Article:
U.S. oil prices hit $50 on rising refinery demand, falling rig count
U.S. crude oil prices rose above $50 per barrel on Monday and were near last week’s multi-month highs as the number of U.S. rigs drilling for new production fell and refineries continued to restart after getting knocked out by Hurricane Harvey.
U.S. West Texas Intermediate (WTI) crude futures
Brent crude futures
“Demand forecasts from OPEC and IEA … continued to improve sentiment in the market. Refineries are also reporting a much better recovery from the recent hurricanes,” ANZ bank said on Monday.
Oil refineries across the Gulf of Mexico and the Caribbean were restarting after being shut due to hurricanes Harvey and Irma, which battered the region over the past three weeks.
Royal Dutch Shell’s
The refinery restarts are occurring “as signs emerge of stalling growth in the U.S. shale industry. The number of rigs drilling for oil in the U.S. fell sharply last week,” ANZ said.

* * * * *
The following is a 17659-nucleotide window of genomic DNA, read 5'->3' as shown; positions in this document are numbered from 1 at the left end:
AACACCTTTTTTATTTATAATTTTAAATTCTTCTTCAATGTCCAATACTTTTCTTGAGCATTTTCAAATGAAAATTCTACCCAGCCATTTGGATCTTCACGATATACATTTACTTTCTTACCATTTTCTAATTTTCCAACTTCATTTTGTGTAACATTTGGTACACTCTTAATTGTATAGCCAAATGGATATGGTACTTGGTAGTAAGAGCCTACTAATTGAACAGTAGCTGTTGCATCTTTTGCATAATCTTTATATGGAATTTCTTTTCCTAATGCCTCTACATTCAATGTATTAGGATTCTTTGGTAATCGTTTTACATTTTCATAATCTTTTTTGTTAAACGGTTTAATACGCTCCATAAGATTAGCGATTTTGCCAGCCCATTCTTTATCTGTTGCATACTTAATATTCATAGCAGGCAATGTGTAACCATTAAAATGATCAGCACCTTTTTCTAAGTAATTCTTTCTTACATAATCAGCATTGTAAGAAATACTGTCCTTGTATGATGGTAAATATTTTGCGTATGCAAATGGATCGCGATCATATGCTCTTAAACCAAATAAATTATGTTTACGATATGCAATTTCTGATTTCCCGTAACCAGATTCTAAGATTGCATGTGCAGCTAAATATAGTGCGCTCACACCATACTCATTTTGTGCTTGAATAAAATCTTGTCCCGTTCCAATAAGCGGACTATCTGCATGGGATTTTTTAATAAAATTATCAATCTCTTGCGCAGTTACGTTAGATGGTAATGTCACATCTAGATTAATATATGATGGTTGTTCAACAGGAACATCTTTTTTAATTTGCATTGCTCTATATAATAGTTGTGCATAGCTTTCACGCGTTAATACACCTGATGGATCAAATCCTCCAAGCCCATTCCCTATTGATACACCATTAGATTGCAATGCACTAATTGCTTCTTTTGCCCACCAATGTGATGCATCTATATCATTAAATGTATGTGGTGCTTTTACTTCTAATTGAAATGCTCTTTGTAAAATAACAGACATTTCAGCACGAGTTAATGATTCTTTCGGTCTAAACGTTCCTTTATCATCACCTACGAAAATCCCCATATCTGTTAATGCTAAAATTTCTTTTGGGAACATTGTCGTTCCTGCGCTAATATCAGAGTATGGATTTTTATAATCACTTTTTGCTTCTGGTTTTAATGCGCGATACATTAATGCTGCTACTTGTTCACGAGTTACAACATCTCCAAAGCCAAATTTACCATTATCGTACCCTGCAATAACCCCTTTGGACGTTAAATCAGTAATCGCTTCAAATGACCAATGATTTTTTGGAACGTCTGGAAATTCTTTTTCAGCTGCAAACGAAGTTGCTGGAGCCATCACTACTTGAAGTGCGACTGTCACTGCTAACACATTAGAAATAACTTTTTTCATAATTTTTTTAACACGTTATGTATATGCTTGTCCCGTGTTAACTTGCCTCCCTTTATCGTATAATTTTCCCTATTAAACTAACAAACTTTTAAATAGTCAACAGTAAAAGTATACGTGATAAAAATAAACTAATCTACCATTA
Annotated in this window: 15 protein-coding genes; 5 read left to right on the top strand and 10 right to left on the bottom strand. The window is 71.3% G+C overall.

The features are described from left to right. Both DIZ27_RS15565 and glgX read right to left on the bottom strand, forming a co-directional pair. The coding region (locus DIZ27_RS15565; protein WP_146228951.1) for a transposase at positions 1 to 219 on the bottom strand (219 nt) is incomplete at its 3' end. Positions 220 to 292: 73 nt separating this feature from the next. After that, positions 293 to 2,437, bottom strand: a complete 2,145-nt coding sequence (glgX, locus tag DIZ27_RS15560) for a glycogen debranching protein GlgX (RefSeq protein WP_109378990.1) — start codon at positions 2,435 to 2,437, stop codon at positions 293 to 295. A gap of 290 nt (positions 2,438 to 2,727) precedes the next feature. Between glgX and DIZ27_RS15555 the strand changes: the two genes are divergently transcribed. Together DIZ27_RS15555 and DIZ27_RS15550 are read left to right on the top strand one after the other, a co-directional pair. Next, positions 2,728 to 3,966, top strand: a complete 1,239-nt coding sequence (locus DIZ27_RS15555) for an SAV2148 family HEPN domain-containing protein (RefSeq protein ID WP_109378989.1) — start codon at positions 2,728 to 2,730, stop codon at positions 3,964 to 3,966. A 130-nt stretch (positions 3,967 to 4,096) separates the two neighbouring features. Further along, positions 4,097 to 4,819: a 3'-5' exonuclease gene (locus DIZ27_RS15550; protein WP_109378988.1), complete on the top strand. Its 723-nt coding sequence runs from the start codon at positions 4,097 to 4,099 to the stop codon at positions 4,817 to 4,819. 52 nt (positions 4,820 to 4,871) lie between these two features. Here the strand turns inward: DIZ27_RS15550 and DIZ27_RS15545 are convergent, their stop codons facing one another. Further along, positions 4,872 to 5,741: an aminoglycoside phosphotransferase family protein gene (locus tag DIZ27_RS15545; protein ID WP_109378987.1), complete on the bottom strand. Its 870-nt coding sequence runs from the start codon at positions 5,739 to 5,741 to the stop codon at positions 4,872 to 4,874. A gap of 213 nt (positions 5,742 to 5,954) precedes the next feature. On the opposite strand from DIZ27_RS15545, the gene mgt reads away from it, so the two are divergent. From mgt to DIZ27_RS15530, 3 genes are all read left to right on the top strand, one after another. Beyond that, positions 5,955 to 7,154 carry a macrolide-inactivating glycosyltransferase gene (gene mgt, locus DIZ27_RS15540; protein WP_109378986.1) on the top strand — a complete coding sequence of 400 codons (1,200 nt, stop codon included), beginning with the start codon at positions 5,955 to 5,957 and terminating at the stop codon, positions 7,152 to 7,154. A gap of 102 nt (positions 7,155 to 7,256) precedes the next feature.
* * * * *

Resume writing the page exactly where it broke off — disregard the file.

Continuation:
U.S. energy firms cut seven oil rigs in the week to Sept. 15, bringing the total to 749, the fewest since June, energy services company Baker Hughes said on Friday.
Despite these signs of a tightening market, analysts warned that distortions from the recent hurricanes made it hard to identify more long-lasting supply and demand fundamentals.
“This week’s crude inventories data will almost certainly still show the distortions of Harvey and Irma and significant increases may be looked at by traders as outlier data,” said Jeffrey Halley, senior market analyst at futures brokerage OANDA.
Hedge funds and other money managers cut their bullish bets on U.S. crude futures and options in the week to Sept. 12, the U.S. Commodity Futures Trading Commission reported on Friday.
Commerzbank said in a note on Monday that “speculative financial investors reduced their net long positions in WTI by 15,600 contracts,” warning that “because most of the latest price rise only happened after this, it is not yet reflected in the data.”
Source: Reuters (Reporting by Fanny Potkin in London and Henning Gloystein in Singapore; Editing by Tom Hogue and Richard Pullin)